One of the questions arising after watching 'Brief History of Disbelief' is the choice of its title. It is deeply ironic in the sense that the movie is neither 'brief' nor even historical. Instead the documentary is a long 3 hour opinionated ramble with no historical time-line and little educational value.
The movie starts with an attempt to show that theistic beliefs are inferior to other forms of beliefs including what the narrator insists on calling 'knowledge'. The presentation fails on both counts of clarity and accuracy. It is not clear since it uses jargon borrowed from Philosophy of Mind which can be both misleading and incomprehensible for the general audience. It lacks accuracy, since the narrator displays blatant ignorance of the subject and contradicts general consensus achieved in Epistemology, i.e. that it is almost impossible to demarcate between rational and irrational not only in our daily lives and folk beliefs, but even when it comes to scientific methods. For anyone interested in the subject, an introductory course in Philosophy (specifically in Metaphysics, Epistemology, or Philosophy of Science) can present a coherent contemporary view on the topic.
The rest of the movie marks some change from dogmatic philosophizing in its first hour. However, it is equally disappointing and it fails to deliver on the promised "history of disbelief" as it neither provides a satisfactory theory about the origins of atheism nor does it give a coherent hypothesis of why it became so dominant. Instead, the narrator picks up a famous historical figure, examines origins of her personal anti-Christian convictions, and then moves on to another random famous person. As a result it is not surprising there is hardly any structure to this presentation.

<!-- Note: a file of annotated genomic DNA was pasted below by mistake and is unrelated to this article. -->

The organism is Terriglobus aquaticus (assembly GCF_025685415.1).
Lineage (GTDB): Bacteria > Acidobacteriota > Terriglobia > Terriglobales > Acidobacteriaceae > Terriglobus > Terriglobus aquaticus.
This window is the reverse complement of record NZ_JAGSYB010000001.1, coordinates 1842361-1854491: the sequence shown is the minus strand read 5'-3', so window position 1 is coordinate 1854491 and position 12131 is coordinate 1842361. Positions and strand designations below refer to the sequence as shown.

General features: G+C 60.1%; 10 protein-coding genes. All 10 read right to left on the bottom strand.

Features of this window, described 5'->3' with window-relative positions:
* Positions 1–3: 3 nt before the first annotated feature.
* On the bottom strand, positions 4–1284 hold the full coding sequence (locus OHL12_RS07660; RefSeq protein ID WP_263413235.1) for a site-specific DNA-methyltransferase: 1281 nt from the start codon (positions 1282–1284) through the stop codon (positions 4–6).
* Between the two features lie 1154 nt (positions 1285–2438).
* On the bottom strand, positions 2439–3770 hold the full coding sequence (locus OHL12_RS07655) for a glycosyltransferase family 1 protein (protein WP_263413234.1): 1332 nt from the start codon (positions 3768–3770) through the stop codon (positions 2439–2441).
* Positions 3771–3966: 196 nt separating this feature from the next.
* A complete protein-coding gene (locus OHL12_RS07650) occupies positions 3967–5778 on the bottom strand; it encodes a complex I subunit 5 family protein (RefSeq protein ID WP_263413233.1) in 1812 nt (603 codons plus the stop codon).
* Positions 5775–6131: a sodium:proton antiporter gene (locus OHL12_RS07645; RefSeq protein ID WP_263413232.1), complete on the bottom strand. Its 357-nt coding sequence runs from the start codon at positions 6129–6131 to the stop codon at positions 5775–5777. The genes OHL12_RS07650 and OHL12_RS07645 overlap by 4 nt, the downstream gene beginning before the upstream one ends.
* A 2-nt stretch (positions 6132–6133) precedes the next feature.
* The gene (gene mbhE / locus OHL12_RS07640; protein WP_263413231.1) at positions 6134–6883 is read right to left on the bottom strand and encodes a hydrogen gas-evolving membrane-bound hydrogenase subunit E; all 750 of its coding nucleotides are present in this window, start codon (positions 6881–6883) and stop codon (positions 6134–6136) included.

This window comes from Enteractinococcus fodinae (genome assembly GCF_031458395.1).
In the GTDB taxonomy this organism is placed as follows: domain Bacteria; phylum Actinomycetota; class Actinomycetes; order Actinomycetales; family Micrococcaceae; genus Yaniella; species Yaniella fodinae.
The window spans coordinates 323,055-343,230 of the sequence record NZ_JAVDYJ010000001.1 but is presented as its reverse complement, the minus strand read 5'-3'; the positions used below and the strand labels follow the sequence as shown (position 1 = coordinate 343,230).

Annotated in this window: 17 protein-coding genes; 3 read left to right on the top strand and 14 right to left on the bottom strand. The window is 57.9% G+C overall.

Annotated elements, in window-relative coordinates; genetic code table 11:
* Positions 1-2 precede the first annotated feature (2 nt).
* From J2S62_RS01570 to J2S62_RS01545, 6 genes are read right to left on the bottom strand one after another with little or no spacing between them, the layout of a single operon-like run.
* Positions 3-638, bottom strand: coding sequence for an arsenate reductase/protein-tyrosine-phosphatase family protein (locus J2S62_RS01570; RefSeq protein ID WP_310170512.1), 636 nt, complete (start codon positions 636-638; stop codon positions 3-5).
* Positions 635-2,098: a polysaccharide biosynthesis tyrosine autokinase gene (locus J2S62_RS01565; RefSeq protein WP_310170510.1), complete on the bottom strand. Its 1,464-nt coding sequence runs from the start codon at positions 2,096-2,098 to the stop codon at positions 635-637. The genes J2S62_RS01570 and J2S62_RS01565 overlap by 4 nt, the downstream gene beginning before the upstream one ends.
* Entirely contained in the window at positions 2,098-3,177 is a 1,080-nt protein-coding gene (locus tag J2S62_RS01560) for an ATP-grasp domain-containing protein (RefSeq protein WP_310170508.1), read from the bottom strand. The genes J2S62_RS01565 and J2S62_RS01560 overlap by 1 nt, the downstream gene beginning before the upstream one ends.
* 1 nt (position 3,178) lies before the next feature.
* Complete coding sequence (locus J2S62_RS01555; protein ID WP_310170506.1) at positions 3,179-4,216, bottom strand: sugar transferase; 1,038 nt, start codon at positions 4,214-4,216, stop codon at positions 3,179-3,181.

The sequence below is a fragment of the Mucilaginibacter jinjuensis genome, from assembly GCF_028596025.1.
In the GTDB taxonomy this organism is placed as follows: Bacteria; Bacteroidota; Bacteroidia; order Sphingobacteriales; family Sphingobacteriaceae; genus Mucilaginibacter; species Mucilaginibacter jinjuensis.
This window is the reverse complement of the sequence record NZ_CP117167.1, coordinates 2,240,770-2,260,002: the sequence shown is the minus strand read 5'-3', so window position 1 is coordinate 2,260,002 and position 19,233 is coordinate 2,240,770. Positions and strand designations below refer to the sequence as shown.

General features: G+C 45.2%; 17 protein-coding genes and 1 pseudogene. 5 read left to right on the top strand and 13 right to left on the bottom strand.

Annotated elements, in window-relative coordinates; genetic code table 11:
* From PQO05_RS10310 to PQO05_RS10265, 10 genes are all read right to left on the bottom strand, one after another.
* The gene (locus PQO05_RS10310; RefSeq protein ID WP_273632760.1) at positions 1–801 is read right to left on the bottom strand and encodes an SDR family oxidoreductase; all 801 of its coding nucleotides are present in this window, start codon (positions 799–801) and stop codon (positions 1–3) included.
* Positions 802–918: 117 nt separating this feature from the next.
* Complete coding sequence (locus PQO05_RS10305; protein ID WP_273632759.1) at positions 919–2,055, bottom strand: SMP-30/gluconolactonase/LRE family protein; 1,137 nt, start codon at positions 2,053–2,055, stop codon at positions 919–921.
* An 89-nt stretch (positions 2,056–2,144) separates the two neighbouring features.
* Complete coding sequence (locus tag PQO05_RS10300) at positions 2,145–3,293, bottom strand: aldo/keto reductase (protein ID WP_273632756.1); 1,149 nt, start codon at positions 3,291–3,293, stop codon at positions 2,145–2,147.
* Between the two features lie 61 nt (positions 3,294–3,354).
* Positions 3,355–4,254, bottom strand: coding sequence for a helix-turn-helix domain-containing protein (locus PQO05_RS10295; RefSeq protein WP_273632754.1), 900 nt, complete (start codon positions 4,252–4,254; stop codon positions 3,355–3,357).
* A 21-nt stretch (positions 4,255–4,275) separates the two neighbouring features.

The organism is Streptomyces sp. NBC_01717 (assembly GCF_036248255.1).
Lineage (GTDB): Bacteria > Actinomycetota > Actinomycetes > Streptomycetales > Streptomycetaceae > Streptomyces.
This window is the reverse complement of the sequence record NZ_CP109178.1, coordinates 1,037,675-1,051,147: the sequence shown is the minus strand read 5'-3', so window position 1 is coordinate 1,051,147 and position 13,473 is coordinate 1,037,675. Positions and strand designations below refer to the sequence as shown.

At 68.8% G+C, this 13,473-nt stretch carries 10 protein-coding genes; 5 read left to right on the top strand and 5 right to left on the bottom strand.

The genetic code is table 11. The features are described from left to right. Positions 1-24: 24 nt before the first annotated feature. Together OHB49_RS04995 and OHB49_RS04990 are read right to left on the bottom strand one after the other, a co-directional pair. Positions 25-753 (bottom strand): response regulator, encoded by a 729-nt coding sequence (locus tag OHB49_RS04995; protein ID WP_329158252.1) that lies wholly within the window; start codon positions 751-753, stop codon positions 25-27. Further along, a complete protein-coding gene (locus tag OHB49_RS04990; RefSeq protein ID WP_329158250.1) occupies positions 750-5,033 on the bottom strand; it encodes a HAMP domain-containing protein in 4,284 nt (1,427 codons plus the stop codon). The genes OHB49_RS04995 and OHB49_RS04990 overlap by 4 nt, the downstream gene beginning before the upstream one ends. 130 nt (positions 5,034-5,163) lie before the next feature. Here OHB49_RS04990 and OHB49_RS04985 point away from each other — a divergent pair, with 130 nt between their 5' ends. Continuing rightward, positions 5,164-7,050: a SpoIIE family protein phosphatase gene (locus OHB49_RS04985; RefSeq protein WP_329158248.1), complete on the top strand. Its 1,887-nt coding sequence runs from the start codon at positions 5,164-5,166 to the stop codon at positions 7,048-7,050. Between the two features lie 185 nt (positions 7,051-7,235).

Perhaps the most entertaining aspect of the movie is continuous interjection by the second narrator with an anti-religious witty joke or poignant remark made by some historical figure. Clearly these jokes are not picked up for their intellectual qualities, but rather for their emotive appeal. They are as vaguely offensive to theists suggesting their weak-mindness as they are vaguely self-congratulatory to atheists on the similar ground. However, since theism (a belief that there is god) and atheism (a belief that there is no god) are both mere beliefs, there is really no rational basis for these self-righteous overtones. Once this is sorted a funny analogy appears. It's an analogy between the ATHEISTIC rant of the narrator in "Brief History of Disbelief" and the THEISTIC rant of, say, Pat Patterson on Christian Broadcasting Network. Both are religious crusades which are offensive to the other camp and congratulatory to yourself.
Finally, it must be mentioned that the lack of any cinematic account on the history and nature of non-theism (and specifically atheism) makes the failure of this documentary particularly disappointing. It could have been the first attempt to explore this philosophically, historically, and sociologically fascinating subject. Unfortunately, it is not. It is just a misdirected effort by a layman director with little education on the subject and strong anti-Christian convictions.
2/10 for a couple of interesting references, otherwise 1/10.
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